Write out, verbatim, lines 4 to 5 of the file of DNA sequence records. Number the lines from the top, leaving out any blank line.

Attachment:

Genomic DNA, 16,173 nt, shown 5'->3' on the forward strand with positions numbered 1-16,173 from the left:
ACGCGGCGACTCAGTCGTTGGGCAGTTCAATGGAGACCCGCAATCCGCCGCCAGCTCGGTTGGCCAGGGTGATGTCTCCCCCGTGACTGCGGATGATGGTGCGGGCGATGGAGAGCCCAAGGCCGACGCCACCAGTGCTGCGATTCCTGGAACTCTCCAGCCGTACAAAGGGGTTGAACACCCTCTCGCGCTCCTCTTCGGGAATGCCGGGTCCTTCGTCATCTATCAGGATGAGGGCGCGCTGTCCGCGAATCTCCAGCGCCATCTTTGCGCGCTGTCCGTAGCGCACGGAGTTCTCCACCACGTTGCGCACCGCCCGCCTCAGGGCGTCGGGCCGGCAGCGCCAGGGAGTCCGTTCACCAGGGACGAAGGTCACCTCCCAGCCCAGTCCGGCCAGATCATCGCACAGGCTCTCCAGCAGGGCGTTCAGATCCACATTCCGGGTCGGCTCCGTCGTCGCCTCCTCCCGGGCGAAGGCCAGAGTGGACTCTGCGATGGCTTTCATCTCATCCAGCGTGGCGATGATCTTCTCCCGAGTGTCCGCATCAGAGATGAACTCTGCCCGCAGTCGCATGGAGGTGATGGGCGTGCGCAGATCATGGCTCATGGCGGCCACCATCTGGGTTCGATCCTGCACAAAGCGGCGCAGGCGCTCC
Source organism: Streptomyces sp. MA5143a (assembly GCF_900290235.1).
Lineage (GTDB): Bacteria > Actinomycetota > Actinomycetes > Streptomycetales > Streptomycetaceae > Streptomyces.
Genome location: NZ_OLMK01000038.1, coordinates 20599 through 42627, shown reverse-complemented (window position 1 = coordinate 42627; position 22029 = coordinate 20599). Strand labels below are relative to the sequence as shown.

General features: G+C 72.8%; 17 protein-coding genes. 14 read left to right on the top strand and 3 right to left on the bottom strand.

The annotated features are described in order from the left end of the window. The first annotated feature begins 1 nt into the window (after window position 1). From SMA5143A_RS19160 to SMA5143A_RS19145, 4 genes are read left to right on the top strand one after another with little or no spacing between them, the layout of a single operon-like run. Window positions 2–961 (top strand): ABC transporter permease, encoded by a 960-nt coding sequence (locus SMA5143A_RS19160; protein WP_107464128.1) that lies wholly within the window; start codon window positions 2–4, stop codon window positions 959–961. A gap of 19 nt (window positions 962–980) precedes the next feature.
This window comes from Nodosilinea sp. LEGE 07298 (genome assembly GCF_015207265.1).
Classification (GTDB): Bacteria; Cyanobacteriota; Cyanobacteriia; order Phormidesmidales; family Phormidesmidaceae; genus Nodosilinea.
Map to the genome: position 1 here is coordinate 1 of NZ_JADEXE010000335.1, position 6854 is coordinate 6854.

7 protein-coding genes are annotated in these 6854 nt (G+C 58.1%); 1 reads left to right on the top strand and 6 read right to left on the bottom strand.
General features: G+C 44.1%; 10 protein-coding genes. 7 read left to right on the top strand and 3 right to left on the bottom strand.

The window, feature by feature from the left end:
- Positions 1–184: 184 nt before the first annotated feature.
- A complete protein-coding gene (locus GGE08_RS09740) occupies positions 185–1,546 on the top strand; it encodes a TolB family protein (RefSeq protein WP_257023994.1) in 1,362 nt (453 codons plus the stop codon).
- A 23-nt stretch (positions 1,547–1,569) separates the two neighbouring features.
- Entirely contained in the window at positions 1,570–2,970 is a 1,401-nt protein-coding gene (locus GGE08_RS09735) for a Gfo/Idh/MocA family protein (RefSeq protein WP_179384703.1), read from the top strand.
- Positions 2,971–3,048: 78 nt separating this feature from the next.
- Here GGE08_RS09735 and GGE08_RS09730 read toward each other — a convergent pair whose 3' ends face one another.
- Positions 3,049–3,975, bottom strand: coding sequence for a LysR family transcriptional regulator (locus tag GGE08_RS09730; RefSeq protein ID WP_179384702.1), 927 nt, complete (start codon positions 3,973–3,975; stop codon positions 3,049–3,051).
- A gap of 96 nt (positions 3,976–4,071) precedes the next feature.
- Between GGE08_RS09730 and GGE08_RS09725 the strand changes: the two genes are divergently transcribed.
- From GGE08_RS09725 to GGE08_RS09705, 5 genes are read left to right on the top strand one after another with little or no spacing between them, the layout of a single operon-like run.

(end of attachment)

Lineage (GTDB): Bacteria > Actinomycetota > Actinomycetes > Streptomycetales > Streptomycetaceae > Streptomyces.
Genome location: NZ_OLMK01000038.1, coordinates 20599 through 42627, shown reverse-complemented (window position 1 = coordinate 42627; position 22029 = coordinate 20599). Strand labels below are relative to the sequence as shown.